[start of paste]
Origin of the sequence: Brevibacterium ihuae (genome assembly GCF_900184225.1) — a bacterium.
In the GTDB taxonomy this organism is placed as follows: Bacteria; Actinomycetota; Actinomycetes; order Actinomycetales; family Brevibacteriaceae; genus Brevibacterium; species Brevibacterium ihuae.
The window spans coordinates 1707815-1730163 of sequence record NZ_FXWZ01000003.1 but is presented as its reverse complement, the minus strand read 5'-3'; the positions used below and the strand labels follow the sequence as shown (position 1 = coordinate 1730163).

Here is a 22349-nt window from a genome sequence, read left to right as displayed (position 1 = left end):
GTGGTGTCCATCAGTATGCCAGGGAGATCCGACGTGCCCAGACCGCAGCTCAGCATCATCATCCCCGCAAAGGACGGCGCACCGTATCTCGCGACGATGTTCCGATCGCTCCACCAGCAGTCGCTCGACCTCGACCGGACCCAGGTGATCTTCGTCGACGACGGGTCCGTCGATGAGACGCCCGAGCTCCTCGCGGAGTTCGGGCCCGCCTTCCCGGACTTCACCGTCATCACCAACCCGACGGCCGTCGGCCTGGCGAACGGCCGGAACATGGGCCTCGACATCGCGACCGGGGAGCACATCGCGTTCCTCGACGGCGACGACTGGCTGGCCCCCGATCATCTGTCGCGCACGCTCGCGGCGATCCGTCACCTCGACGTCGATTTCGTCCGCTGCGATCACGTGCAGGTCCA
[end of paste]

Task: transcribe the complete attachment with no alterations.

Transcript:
Origin of the sequence: Brevibacterium ihuae (genome assembly GCF_900184225.1) — a bacterium.
In the GTDB taxonomy this organism is placed as follows: Bacteria; Actinomycetota; Actinomycetes; order Actinomycetales; family Brevibacteriaceae; genus Brevibacterium; species Brevibacterium ihuae.
The window spans coordinates 1707815-1730163 of sequence record NZ_FXWZ01000003.1 but is presented as its reverse complement, the minus strand read 5'-3'; the positions used below and the strand labels follow the sequence as shown (position 1 = coordinate 1730163).

Here is a 22349-nt window from a genome sequence, read left to right as displayed (position 1 = left end):
GTGGTGTCCATCAGTATGCCAGGGAGATCCGACGTGCCCAGACCGCAGCTCAGCATCATCATCCCCGCAAAGGACGGCGCACCGTATCTCGCGACGATGTTCCGATCGCTCCACCAGCAGTCGCTCGACCTCGACCGGACCCAGGTGATCTTCGTCGACGACGGGTCCGTCGATGAGACGCCCGAGCTCCTCGCGGAGTTCGGGCCCGCCTTCCCGGACTTCACCGTCATCACCAACCCGACGGCCGTCGGCCTGGCGAACGGCCGGAACATGGGCCTCGACATCGCGACCGGGGAGCACATCGCGTTCCTCGACGGCGACGACTGGCTGGCCCCCGATCATCTGTCGCGCACGCTCGCGGCGATCCGTCACCTCGACGTCGATTTCGTCCGCTGCGATCACGTGCAGGTCCA